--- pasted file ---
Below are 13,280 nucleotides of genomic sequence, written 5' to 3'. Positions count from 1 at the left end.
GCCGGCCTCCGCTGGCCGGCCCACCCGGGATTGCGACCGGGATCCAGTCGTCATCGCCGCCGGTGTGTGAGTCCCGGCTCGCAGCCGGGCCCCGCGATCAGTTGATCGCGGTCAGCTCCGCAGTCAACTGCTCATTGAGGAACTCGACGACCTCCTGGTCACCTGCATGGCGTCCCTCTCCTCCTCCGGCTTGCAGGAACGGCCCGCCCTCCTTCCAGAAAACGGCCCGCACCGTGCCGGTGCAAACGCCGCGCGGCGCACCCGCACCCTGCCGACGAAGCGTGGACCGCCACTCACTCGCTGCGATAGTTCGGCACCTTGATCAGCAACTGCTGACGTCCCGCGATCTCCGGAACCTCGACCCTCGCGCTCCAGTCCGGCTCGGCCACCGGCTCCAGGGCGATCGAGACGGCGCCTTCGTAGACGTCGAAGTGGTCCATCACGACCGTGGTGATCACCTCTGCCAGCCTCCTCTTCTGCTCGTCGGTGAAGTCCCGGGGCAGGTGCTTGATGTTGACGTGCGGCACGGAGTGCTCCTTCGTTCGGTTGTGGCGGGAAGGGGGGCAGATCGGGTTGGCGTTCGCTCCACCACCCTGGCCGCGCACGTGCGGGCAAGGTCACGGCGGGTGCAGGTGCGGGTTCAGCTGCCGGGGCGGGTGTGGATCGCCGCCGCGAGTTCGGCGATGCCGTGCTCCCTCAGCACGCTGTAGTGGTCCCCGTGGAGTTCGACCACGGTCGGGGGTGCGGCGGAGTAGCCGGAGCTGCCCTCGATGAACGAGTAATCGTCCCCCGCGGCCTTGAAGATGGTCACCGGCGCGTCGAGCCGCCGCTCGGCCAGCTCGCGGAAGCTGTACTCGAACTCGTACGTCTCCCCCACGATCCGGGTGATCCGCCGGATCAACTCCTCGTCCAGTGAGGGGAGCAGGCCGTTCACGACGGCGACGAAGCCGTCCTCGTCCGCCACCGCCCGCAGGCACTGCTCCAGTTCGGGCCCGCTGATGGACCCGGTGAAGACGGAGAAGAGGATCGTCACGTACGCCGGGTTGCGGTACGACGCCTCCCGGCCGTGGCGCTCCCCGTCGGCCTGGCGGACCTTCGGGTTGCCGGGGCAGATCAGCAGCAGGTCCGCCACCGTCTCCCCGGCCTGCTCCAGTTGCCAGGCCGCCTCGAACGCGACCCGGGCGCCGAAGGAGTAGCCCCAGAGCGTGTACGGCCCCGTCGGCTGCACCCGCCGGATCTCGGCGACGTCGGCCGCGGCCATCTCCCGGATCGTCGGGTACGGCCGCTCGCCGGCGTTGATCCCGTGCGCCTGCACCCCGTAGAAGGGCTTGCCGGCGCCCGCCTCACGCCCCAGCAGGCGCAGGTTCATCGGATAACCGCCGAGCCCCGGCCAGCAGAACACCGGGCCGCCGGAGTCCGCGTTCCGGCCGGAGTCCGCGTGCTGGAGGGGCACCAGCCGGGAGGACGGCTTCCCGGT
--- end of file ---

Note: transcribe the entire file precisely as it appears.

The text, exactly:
Below are 13,280 nucleotides of genomic sequence, written 5' to 3'. Positions count from 1 at the left end.
GCCGGCCTCCGCTGGCCGGCCCACCCGGGATTGCGACCGGGATCCAGTCGTCATCGCCGCCGGTGTGTGAGTCCCGGCTCGCAGCCGGGCCCCGCGATCAGTTGATCGCGGTCAGCTCCGCAGTCAACTGCTCATTGAGGAACTCGACGACCTCCTGGTCACCTGCATGGCGTCCCTCTCCTCCTCCGGCTTGCAGGAACGGCCCGCCCTCCTTCCAGAAAACGGCCCGCACCGTGCCGGTGCAAACGCCGCGCGGCGCACCCGCACCCTGCCGACGAAGCGTGGACCGCCACTCACTCGCTGCGATAGTTCGGCACCTTGATCAGCAACTGCTGACGTCCCGCGATCTCCGGAACCTCGACCCTCGCGCTCCAGTCCGGCTCGGCCACCGGCTCCAGGGCGATCGAGACGGCGCCTTCGTAGACGTCGAAGTGGTCCATCACGACCGTGGTGATCACCTCTGCCAGCCTCCTCTTCTGCTCGTCGGTGAAGTCCCGGGGCAGGTGCTTGATGTTGACGTGCGGCACGGAGTGCTCCTTCGTTCGGTTGTGGCGGGAAGGGGGGCAGATCGGGTTGGCGTTCGCTCCACCACCCTGGCCGCGCACGTGCGGGCAAGGTCACGGCGGGTGCAGGTGCGGGTTCAGCTGCCGGGGCGGGTGTGGATCGCCGCCGCGAGTTCGGCGATGCCGTGCTCCCTCAGCACGCTGTAGTGGTCCCCGTGGAGTTCGACCACGGTCGGGGGTGCGGCGGAGTAGCCGGAGCTGCCCTCGATGAACGAGTAATCGTCCCCCGCGGCCTTGAAGATGGTCACCGGCGCGTCGAGCCGCCGCTCGGCCAGCTCGCGGAAGCTGTACTCGAACTCGTACGTCTCCCCCACGATCCGGGTGATCCGCCGGATCAACTCCTCGTCCAGTGAGGGGAGCAGGCCGTTCACGACGGCGACGAAGCCGTCCTCGTCCGCCACCGCCCGCAGGCACTGCTCCAGTTCGGGCCCGCTGATGGACCCGGTGAAGACGGAGAAGAGGATCGTCACGTACGCCGGGTTGCGGTACGACGCCTCCCGGCCGTGGCGCTCCCCGTCGGCCTGGCGGACCTTCGGGTTGCCGGGGCAGATCAGCAGCAGGTCCGCCACCGTCTCCCCGGCCTGCTCCAGTTGCCAGGCCGCCTCGAACGCGACCCGGGCGCCGAAGGAGTAGCCCCAGAGCGTGTACGGCCCCGTCGGCTGCACCCGCCGGATCTCGGCGACGTCGGCCGCGGCCATCTCCCGGATCGTCGGGTACGGCCGCTCGCCGGCGTTGATCCCGTGCGCCTGCACCCCGTAGAAGGGCTTGCCGGCGCCCGCCTCACGCCCCAGCAGGCGCAGGTTCATCGGATAACCGCCGAGCCCCGGCCAGCAGAACACCGGGCCGCCGGAGTCCGCGTTCCGGCCGGAGTCCGCGTGCTGGAGGGGCACCAGCCGGGAGGACGGCTTCCCGGT